Mel Hindin: A Museum Treasure
Mel Hindin and his wife Lois Petzold Hindin
Visitors to the Museum’s Hall of Gems and Minerals have undoubtedly noticed the scores of impressive specimens on display bearing the proud label “Gift of Melvin Hindin.” In fact, some of the most important additions to the Museum’s mineralogy collections in recent years were gifts from Mel. Sadly, Mel passed away last December, but his cherished friendship and legacy of generosity endure.
Mel first developed a love for museums as a child growing up in the Pittsburgh area. Though his chosen profession as a social worker was far afield from museums, he never forgot that love. Toward the end of his distinguished career, which culminated in the directorship of the Hathaway Home for Children in Highland Park, Mel decided to “prepare for retirement” by becoming a docent at the Natural History Museum.
From 1984 until his death in 2007—a span of nearly a quarter century—the Museum became a major focus of Mel’s life. Mel not only served as a touring docent but also as a volunteer in the Mineral Sciences Department. He was an active member of the Board of Directors of the Museum’s Gem & Mineral Council and played a leadership role as a member of the Museum Alliance. Together with wife Lois Petzold Hindin, Mel was also active in the Fellows Program.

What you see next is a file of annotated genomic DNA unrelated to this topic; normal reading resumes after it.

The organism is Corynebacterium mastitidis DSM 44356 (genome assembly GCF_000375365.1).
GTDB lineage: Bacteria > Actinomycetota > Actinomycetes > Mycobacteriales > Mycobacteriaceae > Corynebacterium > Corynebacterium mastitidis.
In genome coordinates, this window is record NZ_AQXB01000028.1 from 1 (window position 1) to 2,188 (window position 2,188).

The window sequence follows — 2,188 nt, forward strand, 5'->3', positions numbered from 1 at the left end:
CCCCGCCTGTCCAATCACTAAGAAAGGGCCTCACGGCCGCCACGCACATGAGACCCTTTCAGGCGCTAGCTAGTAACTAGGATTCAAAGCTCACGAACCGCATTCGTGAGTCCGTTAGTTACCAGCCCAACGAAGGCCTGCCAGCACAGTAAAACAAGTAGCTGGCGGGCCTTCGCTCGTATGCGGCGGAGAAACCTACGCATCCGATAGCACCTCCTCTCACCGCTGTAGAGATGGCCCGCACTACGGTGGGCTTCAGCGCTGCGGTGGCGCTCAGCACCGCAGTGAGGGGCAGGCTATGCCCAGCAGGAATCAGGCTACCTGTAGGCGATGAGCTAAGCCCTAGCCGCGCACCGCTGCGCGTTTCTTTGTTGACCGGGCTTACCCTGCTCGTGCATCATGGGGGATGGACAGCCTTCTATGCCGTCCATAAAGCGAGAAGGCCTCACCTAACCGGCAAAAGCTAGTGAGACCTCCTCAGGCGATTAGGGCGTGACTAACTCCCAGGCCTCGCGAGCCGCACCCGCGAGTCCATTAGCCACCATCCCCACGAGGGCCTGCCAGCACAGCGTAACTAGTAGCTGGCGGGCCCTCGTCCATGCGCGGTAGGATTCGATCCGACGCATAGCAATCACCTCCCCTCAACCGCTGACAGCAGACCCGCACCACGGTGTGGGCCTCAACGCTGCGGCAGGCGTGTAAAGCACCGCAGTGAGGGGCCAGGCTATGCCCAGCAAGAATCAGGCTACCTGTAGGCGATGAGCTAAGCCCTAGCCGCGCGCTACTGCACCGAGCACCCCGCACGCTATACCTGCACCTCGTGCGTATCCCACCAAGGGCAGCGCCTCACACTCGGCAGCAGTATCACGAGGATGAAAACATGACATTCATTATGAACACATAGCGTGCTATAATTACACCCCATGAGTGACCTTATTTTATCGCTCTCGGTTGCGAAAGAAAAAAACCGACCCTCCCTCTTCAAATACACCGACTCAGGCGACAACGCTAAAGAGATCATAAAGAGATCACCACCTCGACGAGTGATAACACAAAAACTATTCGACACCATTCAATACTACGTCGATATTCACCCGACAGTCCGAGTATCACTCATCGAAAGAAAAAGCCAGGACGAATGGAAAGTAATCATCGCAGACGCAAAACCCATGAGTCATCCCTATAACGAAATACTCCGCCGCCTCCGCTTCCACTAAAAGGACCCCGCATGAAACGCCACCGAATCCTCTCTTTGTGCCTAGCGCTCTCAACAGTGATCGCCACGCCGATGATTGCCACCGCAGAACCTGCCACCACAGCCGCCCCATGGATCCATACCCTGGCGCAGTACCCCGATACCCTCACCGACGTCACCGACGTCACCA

As a docent, Mel especially relished giving tours of the Hall of Gems and Minerals, which led him to become acquainted with Dr. Anthony Kampf, the Museum’s curator of Gems and Minerals. Mel immersed himself in the world of gem and mineral enthusiasts and assembled a fine collection of his own. But Mel always put the Museum first, and during his last 15 years the Museum’s Mineral Sciences Department was the particular beneficiary of Mel’s enthusiastic support.
Guests can now view a portion of Mel’s spectacular collection in a new display in the Hall of Gems and Minerals. Many other pieces that Mel donated can be found throughout the Hall. His friendship and remarkable spirit of generosity will be missed, but he will forever remain a part of the Museum through the many rare and wonderful specimens that he so thoughtfully gave.
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